Well, I can't stand Grand Opera but I love Les Mis, and if that makes me a Philistine, well so be it.
I'm really interested in the opinions of the "non-Les Mis-nutters," and more especially, the Les Mis virgins, who have never seen the stage show OR heard the music before. I'm really facinated to know how this film comes across to those who have no preconceptions whatsoever.
I'm not really a fan of musicals, however I can enjoy exceptions to that rule now and then (the list seems to be growing, so either I'm changing, was in denial or musical films have improved). I have to admit that I really enjoyed this film and found it moving. I was impressed by Anne Hathaway, Hugh Jackman and was surprised and impressed by Eddie Redmayne, who I've found a bit wooden in the past, but he really came out of his shell for this film. Liked Samantha Barks, Sacha Baron Cohen and Helena Bonham Carter, and the child actors... even that street urchin wasn't as grating as I was expecting. I have to admit, though, that I wasn't too impressed by Russell Crowe's singing voice, which felt a bit weaker and more strained than I'd expect for the character he played, but over time I just let it go. His acting for the role and presence, though, was fairly good, although I felt that he felt that he was the odd one out (at least I got that impression).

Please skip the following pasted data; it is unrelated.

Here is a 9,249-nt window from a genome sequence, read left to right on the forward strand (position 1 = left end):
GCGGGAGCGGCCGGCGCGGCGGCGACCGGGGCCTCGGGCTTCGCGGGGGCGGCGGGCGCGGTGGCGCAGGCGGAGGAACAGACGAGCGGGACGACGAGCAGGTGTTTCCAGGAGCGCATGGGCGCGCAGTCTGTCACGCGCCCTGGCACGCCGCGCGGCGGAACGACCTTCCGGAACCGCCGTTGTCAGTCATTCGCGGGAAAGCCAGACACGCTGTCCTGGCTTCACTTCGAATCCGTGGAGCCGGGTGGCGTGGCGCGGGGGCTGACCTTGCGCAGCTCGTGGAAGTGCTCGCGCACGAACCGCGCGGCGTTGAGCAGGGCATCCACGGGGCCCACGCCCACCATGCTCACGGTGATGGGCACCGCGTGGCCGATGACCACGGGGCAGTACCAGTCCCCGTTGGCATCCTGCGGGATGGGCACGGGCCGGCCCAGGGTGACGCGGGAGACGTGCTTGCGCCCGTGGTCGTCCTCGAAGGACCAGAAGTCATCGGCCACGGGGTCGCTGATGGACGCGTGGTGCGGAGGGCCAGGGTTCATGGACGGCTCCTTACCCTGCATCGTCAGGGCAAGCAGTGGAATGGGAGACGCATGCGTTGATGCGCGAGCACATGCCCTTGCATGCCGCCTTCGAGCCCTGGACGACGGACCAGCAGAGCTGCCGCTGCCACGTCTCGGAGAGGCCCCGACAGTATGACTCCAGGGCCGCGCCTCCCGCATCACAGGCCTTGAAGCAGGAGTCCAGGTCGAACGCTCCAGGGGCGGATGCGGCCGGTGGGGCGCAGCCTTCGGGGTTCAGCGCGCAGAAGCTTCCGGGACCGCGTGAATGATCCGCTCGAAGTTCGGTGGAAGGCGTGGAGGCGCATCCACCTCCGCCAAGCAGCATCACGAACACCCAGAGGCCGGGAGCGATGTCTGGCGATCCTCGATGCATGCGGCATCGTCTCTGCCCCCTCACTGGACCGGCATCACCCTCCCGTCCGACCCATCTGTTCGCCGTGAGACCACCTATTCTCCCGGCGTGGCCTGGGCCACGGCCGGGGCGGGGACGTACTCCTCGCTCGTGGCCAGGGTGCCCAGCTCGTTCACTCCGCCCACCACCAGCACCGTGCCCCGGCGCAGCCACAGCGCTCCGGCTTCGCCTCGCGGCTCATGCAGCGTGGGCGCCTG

Understandably the film skirts over a lot of the reasons for the anger that the poor had at the time in early nineteenth century France compared to Hugo's novel, but this is a film and it hasn't the time to go into such detail (nor go into detail about Waterloo like the novel does). I felt that it did enough to convey the problems of the time and certainly enough to move one. The ending was very moving and inspiring.
So, all in all, I really enjoyed my time and add yet another musical to the list that goes against my expectations.
Vive la Revolution... and all that jazz.